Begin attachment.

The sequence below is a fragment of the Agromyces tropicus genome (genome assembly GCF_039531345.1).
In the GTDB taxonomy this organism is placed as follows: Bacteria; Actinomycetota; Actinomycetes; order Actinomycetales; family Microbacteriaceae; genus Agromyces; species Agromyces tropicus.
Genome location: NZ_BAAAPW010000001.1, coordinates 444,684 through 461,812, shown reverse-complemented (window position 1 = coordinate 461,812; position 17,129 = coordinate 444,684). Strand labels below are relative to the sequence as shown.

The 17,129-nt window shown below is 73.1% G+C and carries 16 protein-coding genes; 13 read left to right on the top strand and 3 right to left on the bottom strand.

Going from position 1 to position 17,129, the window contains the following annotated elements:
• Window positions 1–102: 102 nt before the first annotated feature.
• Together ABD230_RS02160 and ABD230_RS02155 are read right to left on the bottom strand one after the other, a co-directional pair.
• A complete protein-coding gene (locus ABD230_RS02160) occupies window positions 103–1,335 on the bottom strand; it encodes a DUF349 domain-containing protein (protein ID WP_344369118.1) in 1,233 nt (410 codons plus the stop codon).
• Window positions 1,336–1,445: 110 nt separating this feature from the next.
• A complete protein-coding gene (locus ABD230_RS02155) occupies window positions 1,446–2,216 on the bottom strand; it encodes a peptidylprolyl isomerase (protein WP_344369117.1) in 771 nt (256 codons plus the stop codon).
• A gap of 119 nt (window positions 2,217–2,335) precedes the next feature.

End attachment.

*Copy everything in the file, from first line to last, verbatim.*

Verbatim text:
The sequence below is a fragment of the Agromyces tropicus genome (genome assembly GCF_039531345.1).
In the GTDB taxonomy this organism is placed as follows: Bacteria; Actinomycetota; Actinomycetes; order Actinomycetales; family Microbacteriaceae; genus Agromyces; species Agromyces tropicus.
Genome location: NZ_BAAAPW010000001.1, coordinates 444,684 through 461,812, shown reverse-complemented (window position 1 = coordinate 461,812; position 17,129 = coordinate 444,684). Strand labels below are relative to the sequence as shown.

The 17,129-nt window shown below is 73.1% G+C and carries 16 protein-coding genes; 13 read left to right on the top strand and 3 right to left on the bottom strand.

Going from position 1 to position 17,129, the window contains the following annotated elements:
• Window positions 1–102: 102 nt before the first annotated feature.
• Together ABD230_RS02160 and ABD230_RS02155 are read right to left on the bottom strand one after the other, a co-directional pair.
• A complete protein-coding gene (locus ABD230_RS02160) occupies window positions 103–1,335 on the bottom strand; it encodes a DUF349 domain-containing protein (protein ID WP_344369118.1) in 1,233 nt (410 codons plus the stop codon).
• Window positions 1,336–1,445: 110 nt separating this feature from the next.
• A complete protein-coding gene (locus ABD230_RS02155) occupies window positions 1,446–2,216 on the bottom strand; it encodes a peptidylprolyl isomerase (protein WP_344369117.1) in 771 nt (256 codons plus the stop codon).
• A gap of 119 nt (window positions 2,217–2,335) precedes the next feature.